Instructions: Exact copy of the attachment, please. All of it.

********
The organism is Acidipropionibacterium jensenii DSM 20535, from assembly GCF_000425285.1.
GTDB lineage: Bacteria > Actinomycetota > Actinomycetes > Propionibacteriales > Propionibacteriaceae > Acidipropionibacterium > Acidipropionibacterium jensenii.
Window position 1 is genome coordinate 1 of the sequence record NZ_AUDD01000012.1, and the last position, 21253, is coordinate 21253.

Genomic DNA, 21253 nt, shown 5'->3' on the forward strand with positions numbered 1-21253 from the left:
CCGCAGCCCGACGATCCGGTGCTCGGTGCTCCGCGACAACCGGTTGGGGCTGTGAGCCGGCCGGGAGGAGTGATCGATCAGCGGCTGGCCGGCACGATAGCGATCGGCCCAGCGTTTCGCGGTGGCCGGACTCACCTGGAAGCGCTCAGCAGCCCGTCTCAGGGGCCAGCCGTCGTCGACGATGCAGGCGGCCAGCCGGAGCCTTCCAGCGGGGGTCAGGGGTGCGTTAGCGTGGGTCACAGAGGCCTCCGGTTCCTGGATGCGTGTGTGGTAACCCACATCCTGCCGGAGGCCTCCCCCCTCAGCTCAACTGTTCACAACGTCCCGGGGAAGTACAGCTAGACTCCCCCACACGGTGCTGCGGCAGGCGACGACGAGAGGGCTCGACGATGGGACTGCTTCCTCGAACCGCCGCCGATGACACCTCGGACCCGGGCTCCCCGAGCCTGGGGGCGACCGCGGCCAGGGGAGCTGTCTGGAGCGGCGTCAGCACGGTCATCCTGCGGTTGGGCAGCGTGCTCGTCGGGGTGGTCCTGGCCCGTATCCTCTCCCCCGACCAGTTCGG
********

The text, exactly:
The organism is Acidipropionibacterium jensenii DSM 20535, from assembly GCF_000425285.1.
GTDB lineage: Bacteria > Actinomycetota > Actinomycetes > Propionibacteriales > Propionibacteriaceae > Acidipropionibacterium > Acidipropionibacterium jensenii.
Window position 1 is genome coordinate 1 of the sequence record NZ_AUDD01000012.1, and the last position, 21253, is coordinate 21253.

Genomic DNA, 21253 nt, shown 5'->3' on the forward strand with positions numbered 1-21253 from the left:
CCGCAGCCCGACGATCCGGTGCTCGGTGCTCCGCGACAACCGGTTGGGGCTGTGAGCCGGCCGGGAGGAGTGATCGATCAGCGGCTGGCCGGCACGATAGCGATCGGCCCAGCGTTTCGCGGTGGCCGGACTCACCTGGAAGCGCTCAGCAGCCCGTCTCAGGGGCCAGCCGTCGTCGACGATGCAGGCGGCCAGCCGGAGCCTTCCAGCGGGGGTCAGGGGTGCGTTAGCGTGGGTCACAGAGGCCTCCGGTTCCTGGATGCGTGTGTGGTAACCCACATCCTGCCGGAGGCCTCCCCCCTCAGCTCAACTGTTCACAACGTCCCGGGGAAGTACAGCTAGACTCCCCCACACGGTGCTGCGGCAGGCGACGACGAGAGGGCTCGACGATGGGACTGCTTCCTCGAACCGCCGCCGATGACACCTCGGACCCGGGCTCCCCGAGCCTGGGGGCGACCGCGGCCAGGGGAGCTGTCTGGAGCGGCGTCAGCACGGTCATCCTGCGGTTGGGCAGCGTGCTCGTCGGGGTGGTCCTGGCCCGTATCCTCTCCCCCGACCAGTTCGG